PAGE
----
REGULATION OF FIBRIL-ASSOCIATED COLLAGENS IN CORNEA

Project Details

Description

Corneal transparency depends on the small uniform diameter and the
regular spacing of collagen fibrils. The "fibrillar" collagens are
involved in determining fibril diameter; the "fibril-associated"
collagens, a new class, may be responsible for interfibrillar
relationships, such as spacings. We have isolated cDNAs for two putative
"fibril associated" collagens expressed in cornea. One is for type XIV
collagen, a known member of a fibril-associated family; the other
potentially encodes a cornea-specific molecule with multiple, small
collagenous domains. The genes for these collagens will be characterized
and their exon/intron structures defined. Cis-acting elements (DNA
sequences) that are important for transcriptional regulation of the genes
will be identified. The region 5' to the transcriptional start site
(containing putative promoters/enhancers/silencers) will be examined, as
well as the first intron, which may .also be involved in transcriptional
regulation. These regions will be ligated to a reporter gene and the
constructs transfected into skin and corneal fibroblasts. To precisely
identify the regulatory sequences within these regions and to determine
whether the sequences function as promoters, enhancers, or silencers,
systematic nested deletions of portions of the regulatory regions of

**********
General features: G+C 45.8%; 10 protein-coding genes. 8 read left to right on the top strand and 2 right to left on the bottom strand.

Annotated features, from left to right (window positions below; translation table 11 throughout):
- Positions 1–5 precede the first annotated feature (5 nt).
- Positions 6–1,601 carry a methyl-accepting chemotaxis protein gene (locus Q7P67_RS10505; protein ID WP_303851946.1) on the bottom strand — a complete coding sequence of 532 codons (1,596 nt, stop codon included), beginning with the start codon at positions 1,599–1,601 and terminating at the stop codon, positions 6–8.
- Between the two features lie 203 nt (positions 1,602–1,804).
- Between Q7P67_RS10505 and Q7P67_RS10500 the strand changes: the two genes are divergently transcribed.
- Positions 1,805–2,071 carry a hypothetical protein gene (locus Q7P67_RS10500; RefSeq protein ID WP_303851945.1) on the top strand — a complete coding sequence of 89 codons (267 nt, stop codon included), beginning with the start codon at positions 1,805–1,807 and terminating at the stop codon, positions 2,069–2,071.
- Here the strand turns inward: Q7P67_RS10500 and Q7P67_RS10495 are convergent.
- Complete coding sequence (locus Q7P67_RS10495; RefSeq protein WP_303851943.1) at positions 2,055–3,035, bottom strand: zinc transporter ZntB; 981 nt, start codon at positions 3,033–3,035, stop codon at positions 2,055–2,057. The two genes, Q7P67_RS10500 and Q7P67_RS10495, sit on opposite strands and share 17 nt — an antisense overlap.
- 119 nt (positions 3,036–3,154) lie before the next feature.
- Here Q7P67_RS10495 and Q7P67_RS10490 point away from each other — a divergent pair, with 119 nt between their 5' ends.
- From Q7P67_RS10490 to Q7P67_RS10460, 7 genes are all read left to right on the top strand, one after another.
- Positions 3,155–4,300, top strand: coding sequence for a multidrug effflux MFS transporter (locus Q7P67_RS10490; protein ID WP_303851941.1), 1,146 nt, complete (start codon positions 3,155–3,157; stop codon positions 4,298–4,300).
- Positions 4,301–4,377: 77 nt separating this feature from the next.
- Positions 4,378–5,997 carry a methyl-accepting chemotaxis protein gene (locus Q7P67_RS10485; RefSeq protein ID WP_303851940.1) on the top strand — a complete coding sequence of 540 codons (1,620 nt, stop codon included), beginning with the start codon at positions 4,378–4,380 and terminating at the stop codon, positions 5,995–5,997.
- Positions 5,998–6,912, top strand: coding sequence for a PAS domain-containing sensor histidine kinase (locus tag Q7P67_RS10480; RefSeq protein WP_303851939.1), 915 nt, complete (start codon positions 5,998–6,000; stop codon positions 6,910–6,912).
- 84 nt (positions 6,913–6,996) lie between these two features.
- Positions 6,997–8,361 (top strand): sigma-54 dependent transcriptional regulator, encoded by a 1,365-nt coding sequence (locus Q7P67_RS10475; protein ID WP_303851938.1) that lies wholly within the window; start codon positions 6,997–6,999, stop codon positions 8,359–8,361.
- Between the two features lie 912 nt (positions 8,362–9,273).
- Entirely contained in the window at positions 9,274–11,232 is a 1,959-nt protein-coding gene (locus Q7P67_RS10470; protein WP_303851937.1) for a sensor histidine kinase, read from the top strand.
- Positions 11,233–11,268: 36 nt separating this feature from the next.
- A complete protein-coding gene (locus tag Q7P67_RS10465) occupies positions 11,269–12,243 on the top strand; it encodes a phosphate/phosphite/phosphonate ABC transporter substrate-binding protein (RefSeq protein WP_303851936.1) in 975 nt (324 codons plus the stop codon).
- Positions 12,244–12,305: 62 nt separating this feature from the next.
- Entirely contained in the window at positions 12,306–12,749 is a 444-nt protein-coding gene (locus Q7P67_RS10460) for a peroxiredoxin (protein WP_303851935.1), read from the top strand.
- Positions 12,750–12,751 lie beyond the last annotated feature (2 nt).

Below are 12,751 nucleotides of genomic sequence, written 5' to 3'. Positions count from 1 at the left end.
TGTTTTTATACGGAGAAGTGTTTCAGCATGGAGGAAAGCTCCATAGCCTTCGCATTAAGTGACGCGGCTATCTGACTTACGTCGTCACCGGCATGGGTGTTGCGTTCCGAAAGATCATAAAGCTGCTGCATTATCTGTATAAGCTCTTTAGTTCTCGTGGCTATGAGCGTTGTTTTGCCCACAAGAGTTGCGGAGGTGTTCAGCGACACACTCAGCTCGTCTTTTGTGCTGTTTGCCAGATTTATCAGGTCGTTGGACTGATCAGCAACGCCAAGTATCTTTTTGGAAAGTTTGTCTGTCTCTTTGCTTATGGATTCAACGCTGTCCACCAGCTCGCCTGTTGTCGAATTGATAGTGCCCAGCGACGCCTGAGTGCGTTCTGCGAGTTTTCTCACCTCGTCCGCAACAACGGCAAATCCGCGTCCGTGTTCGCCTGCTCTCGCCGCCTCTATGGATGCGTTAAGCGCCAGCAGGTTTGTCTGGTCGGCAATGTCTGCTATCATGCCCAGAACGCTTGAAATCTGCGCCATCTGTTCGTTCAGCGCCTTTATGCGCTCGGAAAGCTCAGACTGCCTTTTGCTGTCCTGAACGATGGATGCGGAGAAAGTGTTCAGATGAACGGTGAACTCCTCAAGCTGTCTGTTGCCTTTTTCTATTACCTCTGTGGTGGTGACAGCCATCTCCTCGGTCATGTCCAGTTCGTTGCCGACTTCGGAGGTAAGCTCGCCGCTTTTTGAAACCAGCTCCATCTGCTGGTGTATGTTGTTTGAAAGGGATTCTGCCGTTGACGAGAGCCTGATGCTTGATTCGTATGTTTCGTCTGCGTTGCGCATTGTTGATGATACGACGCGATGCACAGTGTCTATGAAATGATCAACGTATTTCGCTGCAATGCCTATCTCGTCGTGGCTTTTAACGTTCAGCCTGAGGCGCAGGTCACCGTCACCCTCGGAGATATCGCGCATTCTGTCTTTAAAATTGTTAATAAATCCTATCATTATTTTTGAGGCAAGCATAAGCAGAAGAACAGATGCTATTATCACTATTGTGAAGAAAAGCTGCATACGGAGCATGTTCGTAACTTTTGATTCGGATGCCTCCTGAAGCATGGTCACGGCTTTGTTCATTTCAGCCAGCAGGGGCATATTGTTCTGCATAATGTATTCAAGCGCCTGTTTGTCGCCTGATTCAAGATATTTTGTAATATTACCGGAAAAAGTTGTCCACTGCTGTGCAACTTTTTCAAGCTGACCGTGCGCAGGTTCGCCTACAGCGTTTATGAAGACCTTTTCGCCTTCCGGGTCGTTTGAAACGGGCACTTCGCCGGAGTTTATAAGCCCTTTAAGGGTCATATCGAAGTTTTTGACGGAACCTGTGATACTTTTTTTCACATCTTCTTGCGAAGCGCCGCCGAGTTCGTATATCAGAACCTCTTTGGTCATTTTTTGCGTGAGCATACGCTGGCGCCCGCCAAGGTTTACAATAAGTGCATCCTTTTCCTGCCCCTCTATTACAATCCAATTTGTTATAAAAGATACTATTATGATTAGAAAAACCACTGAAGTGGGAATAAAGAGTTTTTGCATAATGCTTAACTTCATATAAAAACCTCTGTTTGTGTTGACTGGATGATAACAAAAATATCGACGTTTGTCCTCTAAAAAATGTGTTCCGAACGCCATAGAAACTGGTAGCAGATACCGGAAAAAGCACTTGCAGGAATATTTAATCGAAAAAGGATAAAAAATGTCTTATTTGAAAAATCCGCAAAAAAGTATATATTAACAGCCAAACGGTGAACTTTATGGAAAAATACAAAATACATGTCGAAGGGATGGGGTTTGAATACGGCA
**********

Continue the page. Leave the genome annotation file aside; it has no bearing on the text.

these constructs will be made and evaluated by transfection. The
presence of potential cis-elements unique to cornea will be examined by
in vivo footprinting, a method which allows identification and sequencing
of regions of genes to which DNA-binding proteins (trans-acting factors)
are bound. The technique employs the polymerase chain reaction for
amplification, and thus can be performed on the amounts of tissues
available from embryos. Once obtained, the DNA sequences of these
cis-acting regions will be utilized to screen a corneal cDNA expression
library to isolate cDNAs expressing DNA binding proteins (trans-acting
factors). If trans-acting factors unique to cornea are found they will
be tested for functionality in co-transfection experiments. For this,
non-corneal cells, such as skin fibroblasts will be simultaneously
co-transfected with a construct encoding the transacting factor driven by
a constitutive promoter, and a construct of the promoter/enhancer regions
of the cornea-specific collagen gene promoter linked to a reporter gene.
If transcription of the reporter gene is observed, it will indicate that
a trans=acting factor unique to cornea is able to effect directly the
regulation of a cornea-specific gene in a non-corneal cell.
StatusFinished
Effective start/end date5/1/9111/30/12

Funding

  • National Institutes of Health: $269,373.00
  • National Institutes of Health: $203,953.00
  • National Institutes of Health: $378,483.00
  • National Institutes of Health: $170,383.00
  • National Institutes of Health: $447,590.00
  • National Institutes of Health: $443,425.00
  • National Institutes of Health
  • National Institutes of Health
  • National Institutes of Health: $339,608.00
  • National Institutes of Health: $438,584.00
  • National Institutes of Health: $469,538.00
  • National Institutes of Health: $339,608.00
  • National Institutes of Health
  • National Institutes of Health
  • National Institutes of Health
  • National Institutes of Health: $233,235.00
  • National Institutes of Health: $339,608.00
  • National Institutes of Health: $77,750.00
  • National Institutes of Health: $477,898.00
  • National Institutes of Health
  • National Institutes of Health: $238,896.00
  • National Institutes of Health: $180,974.00

ASJC

  • Medicine(all)

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